Amongst these groups of actors, the state is perhaps notably absent. In fact, due to the fact that most of the periphery falls in Ogun state yet is clearly contiguous with the urban fabric of Lagos, it is unclear who is supposed to take responsibility for these peripheral areas. For example, in Nigeria roads come under a hierarchical structure of jurisdiction with the federal government responsible for national highways, the state government for main roads and local governments for smaller roads and tributaries. This division of responsibility is contentious even within Lagos state, as federal roads are in a notoriously poor state of repair but the state government is powerless to do anything about them as part of its fairly comprehensive road-upgrading scheme. In the peripheral areas the matter becomes more complicated. As most residents are employed in Lagos but residing in Ogun state, if they pay tax at all it will be to Lagos not to Ogun state. Thus Ogun state government is unwilling to invest in the residential roads under its jurisdiction. This is compounded by the fact that federal funds are allocated to the different states of Nigeria according to population figures derived from the shaky 2006 census. It is unclear whether the peripheral areas of Lagos were included in this census, and under which state. In either case, the population has increased significantly in the last eight years since, meaning that neither Ogun nor Lagos state is receiving federal funds to support this additional burden, leading to further reluctance to invest in residential areas.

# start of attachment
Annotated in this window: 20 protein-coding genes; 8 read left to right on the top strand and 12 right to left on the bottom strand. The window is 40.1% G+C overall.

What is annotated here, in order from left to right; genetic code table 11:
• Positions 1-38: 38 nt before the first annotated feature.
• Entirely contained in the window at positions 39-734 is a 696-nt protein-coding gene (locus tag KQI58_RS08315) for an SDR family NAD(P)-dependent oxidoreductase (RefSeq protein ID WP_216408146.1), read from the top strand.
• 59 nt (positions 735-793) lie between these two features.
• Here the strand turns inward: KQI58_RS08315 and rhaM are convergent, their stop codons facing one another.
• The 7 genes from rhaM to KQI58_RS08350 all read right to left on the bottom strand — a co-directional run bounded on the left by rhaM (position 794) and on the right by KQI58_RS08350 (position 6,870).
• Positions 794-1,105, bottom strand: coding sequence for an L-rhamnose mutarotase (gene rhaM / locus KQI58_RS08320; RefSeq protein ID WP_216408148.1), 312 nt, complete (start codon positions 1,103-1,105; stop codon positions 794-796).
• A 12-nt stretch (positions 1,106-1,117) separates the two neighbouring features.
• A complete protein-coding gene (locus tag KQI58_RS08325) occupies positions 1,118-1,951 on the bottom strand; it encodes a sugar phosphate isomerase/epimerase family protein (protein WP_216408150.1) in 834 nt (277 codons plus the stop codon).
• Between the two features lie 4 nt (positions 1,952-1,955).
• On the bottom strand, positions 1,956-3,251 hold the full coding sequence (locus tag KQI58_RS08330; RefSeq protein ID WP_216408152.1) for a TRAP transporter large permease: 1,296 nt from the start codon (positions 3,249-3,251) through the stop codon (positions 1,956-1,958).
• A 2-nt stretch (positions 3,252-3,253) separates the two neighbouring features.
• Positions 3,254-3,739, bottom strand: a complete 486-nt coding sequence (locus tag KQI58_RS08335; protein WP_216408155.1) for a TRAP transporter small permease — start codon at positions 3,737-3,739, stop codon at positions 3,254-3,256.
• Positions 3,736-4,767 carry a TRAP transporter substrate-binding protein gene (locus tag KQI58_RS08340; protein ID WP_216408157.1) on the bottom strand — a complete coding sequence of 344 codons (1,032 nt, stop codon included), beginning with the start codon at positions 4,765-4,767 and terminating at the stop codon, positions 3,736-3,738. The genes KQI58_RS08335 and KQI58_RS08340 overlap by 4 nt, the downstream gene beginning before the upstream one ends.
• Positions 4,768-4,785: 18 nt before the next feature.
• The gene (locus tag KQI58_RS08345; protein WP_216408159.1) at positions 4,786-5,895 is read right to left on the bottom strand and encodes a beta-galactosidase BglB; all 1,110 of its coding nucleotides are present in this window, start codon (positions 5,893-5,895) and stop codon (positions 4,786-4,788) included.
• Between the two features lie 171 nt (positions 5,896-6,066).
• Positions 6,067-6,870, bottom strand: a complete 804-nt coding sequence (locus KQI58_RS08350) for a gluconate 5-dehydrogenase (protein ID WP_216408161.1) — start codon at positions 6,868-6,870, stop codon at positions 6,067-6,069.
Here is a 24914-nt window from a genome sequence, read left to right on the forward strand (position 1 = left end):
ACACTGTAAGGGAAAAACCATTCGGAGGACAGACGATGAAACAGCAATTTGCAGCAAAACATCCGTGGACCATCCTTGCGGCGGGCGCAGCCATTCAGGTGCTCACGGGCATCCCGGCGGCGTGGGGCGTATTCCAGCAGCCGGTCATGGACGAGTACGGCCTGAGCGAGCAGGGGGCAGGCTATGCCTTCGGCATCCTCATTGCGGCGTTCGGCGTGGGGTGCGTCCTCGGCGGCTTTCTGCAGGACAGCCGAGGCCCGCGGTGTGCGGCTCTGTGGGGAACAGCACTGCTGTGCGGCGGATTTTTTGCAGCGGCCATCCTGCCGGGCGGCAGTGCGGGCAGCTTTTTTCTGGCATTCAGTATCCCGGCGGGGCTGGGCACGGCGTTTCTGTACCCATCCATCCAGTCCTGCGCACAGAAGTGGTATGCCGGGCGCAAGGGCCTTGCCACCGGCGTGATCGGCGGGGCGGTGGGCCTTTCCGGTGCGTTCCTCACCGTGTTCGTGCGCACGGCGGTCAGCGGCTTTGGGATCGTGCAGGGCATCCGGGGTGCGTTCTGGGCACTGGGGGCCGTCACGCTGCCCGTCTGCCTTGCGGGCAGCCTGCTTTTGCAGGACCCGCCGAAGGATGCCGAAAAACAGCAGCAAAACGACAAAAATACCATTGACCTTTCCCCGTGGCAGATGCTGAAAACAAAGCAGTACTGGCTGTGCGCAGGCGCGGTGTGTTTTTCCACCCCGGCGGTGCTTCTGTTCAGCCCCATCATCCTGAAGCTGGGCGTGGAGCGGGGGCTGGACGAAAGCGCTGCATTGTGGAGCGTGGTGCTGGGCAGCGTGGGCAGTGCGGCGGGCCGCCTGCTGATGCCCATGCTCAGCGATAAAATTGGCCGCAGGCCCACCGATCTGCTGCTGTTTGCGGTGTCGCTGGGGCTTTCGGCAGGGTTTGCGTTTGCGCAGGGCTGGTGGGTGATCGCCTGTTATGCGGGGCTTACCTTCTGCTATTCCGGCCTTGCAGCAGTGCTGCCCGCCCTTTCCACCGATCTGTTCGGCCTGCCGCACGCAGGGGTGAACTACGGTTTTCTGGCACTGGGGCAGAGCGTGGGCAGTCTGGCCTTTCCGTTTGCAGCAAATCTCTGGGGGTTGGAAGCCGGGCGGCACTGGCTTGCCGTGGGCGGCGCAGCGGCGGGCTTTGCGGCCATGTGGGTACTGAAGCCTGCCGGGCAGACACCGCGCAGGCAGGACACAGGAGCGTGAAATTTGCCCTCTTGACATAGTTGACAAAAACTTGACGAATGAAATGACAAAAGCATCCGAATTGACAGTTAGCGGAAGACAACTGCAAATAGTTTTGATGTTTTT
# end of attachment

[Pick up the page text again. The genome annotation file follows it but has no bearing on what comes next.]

Sierra Leone’s leading virologist, Sheik Umar Khan, and a handful of trained nurses were based at the Kenema hospital yet the government made no effort to move him to Kailahun [where the outbreak was]. Ebola patients were instead driven by ambulance from Kailahun to Kenema. Many died, so people began to view ambulances and the hospital as bearers of death.
MSF set up an emergency clinic in Kailahun in June but several nurses had already died in Kenema. By early July, over a dozen health workers, nurses and drivers in Kenema had contracted Ebola and five nurses had died. They had not been properly equipped with biohazard gear of whole-body suit, a hood with an opening for the eyes, safety goggles, a breathing mask over the mouth and nose, nitrile gloves and rubber boots.
On 21 July, the remaining nurses went on strike. They had been working twelve-hour days, in biohazard suits at high temperatures in a hospital mostly without air conditioning. The government had promised them an extra US$30 a week in danger money but despite complaints, no payment was made. Worse yet, on 17 June, the inexperienced Health and Sanitation Minister, Miatta Kargbo, told Parliament that some of the nurses who had died in Kenema had contracted Ebola through promiscuous sexual activity.